Dost ask who that may be? Christ Jesus, it is He;
Lord Sabaoth, His Name, from age to age the same,
And He must win the battle.

And though this world, with devils filled, should threaten to undo us,
We will not fear, for God hath willed His truth to triumph through us:
The Prince of Darkness grim, we tremble not for him;
His rage we can endure, for lo, his doom is sure,
One little word shall fell him.

That word above all earthly powers, no thanks to them, abideth;
The Spirit and the gifts are ours through Him Who with us sideth:
Let goods and kindred go, this mortal life also;
The body they may kill: God’s truth abideth still,
His kingdom is forever.

 

-Martin Luther, Ein feste Burg ist unser Gott, paraphrase of Psalm 46, 1527-1529

Psalm 46:1-11

For the choir director. A Psalm of the sons of Korah, set to Alamoth. A Song.

God is our refuge and strength, A very present help in trouble. Therefore we will not fear, though the earth should change And though the mountains slip into the heart of the sea; Though its waters roar and foam, Though the mountains quake at its swelling pride.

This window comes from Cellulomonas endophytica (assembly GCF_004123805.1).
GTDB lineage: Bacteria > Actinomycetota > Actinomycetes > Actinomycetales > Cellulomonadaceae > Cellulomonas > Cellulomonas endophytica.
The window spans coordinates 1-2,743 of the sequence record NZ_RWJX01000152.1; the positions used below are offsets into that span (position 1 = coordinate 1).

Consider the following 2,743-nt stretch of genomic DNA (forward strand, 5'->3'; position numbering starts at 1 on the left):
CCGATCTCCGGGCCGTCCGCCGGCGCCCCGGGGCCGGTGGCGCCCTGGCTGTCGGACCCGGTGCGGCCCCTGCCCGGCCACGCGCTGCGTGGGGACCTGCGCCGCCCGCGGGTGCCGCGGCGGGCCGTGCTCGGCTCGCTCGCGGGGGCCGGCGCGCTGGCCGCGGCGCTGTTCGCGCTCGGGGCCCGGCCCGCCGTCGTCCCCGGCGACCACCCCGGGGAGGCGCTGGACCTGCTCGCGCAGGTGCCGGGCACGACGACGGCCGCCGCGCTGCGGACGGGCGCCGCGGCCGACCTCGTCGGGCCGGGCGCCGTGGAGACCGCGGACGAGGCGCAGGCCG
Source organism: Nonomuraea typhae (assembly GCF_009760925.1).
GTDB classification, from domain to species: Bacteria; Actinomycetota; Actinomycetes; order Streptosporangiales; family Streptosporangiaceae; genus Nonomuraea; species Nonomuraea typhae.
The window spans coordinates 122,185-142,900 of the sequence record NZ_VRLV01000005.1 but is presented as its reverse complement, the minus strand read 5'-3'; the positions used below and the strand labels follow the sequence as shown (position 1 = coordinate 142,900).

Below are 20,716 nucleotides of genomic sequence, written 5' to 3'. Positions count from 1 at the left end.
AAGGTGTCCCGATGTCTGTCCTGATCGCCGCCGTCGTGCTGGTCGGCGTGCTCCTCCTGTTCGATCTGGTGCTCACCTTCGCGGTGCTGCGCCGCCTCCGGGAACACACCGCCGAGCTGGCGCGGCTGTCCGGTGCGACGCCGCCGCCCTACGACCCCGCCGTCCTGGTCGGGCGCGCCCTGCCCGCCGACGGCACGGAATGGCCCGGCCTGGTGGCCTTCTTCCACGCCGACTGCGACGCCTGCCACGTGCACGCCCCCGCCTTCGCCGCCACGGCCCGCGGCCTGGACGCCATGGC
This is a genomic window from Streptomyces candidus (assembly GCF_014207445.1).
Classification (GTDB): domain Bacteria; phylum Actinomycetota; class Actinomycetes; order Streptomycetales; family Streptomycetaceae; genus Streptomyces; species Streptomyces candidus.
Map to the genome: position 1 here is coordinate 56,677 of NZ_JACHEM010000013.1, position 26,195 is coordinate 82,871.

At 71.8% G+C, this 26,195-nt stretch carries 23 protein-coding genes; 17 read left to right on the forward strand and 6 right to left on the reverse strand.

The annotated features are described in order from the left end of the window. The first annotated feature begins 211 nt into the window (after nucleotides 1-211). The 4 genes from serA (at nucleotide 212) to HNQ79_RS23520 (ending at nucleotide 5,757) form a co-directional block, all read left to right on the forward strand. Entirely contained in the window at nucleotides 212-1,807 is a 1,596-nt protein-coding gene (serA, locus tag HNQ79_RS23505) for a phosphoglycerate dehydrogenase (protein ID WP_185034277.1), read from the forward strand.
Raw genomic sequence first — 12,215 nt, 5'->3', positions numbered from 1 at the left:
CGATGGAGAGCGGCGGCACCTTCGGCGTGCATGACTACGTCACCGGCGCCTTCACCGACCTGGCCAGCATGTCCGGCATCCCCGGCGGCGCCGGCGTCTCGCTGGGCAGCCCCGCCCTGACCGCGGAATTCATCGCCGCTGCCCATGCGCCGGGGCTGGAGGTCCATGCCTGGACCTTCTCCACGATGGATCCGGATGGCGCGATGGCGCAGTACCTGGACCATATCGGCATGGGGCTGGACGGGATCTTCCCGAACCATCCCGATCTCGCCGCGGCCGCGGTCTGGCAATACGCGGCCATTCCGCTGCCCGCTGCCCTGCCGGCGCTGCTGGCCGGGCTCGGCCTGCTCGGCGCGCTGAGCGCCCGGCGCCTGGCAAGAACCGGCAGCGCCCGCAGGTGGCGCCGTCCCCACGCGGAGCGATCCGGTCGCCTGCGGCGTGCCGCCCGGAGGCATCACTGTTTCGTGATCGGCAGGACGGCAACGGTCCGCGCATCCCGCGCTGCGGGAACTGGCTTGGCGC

Selah.

There is a river whose streams make glad the city of God, The holy dwelling places of the Most High. God is in the midst of her, she will not be moved; God will help her when morning dawns. The nations made an uproar, the kingdoms tottered; He raised His voice, the earth melted. The LORD of hosts is with us; The God of Jacob is our stronghold.
Selah.

Come, behold the works of the LORD, Who has wrought desolations in the earth. He makes wars to cease to the end of the earth; He breaks the bow and cuts the spear in two;
He burns the chariots with fire. Cease striving and know that I am God; I will be exalted among the nations, I will be exalted in the earth.” The LORD of hosts is with us; The God of Jacob is our stronghold.
Selah.